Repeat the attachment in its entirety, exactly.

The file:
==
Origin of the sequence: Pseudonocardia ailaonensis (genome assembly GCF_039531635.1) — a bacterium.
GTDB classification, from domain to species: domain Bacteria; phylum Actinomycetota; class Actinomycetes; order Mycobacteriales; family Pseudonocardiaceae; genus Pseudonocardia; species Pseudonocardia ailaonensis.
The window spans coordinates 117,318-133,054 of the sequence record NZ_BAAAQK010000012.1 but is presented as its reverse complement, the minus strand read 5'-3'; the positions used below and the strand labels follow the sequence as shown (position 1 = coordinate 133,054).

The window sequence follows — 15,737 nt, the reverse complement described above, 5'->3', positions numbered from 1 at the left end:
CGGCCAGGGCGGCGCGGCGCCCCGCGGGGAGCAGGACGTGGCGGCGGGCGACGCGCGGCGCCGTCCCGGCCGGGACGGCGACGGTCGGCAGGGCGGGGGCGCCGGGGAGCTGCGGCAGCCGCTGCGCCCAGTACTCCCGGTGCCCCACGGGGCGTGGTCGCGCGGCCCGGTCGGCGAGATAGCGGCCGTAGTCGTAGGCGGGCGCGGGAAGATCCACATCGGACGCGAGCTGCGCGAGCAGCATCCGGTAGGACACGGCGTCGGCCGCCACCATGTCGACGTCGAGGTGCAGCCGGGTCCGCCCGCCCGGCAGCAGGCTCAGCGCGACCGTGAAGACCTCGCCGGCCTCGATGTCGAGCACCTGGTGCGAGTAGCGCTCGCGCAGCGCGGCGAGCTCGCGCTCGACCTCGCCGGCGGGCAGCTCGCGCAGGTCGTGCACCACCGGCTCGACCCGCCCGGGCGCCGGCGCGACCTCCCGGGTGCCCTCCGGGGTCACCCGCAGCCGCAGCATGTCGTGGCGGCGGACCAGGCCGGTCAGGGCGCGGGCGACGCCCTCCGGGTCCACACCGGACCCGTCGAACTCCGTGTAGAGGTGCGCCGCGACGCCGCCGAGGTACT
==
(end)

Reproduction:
Origin of the sequence: Pseudonocardia ailaonensis (genome assembly GCF_039531635.1) — a bacterium.
GTDB classification, from domain to species: domain Bacteria; phylum Actinomycetota; class Actinomycetes; order Mycobacteriales; family Pseudonocardiaceae; genus Pseudonocardia; species Pseudonocardia ailaonensis.
The window spans coordinates 117,318-133,054 of the sequence record NZ_BAAAQK010000012.1 but is presented as its reverse complement, the minus strand read 5'-3'; the positions used below and the strand labels follow the sequence as shown (position 1 = coordinate 133,054).

The window sequence follows — 15,737 nt, the reverse complement described above, 5'->3', positions numbered from 1 at the left end:
CGGCCAGGGCGGCGCGGCGCCCCGCGGGGAGCAGGACGTGGCGGCGGGCGACGCGCGGCGCCGTCCCGGCCGGGACGGCGACGGTCGGCAGGGCGGGGGCGCCGGGGAGCTGCGGCAGCCGCTGCGCCCAGTACTCCCGGTGCCCCACGGGGCGTGGTCGCGCGGCCCGGTCGGCGAGATAGCGGCCGTAGTCGTAGGCGGGCGCGGGAAGATCCACATCGGACGCGAGCTGCGCGAGCAGCATCCGGTAGGACACGGCGTCGGCCGCCACCATGTCGACGTCGAGGTGCAGCCGGGTCCGCCCGCCCGGCAGCAGGCTCAGCGCGACCGTGAAGACCTCGCCGGCCTCGATGTCGAGCACCTGGTGCGAGTAGCGCTCGCGCAGCGCGGCGAGCTCGCGCTCGACCTCGCCGGCGGGCAGCTCGCGCAGGTCGTGCACCACCGGCTCGACCCGCCCGGGCGCCGGCGCGACCTCCCGGGTGCCCTCCGGGGTCACCCGCAGCCGCAGCATGTCGTGGCGGCGGACCAGGCCGGTCAGGGCGCGGGCGACGCCCTCCGGGTCCACACCGGACCCGTCGAACTCCGTGTAGAGGTGCGCCGCGACGCCGCCGAGGTACT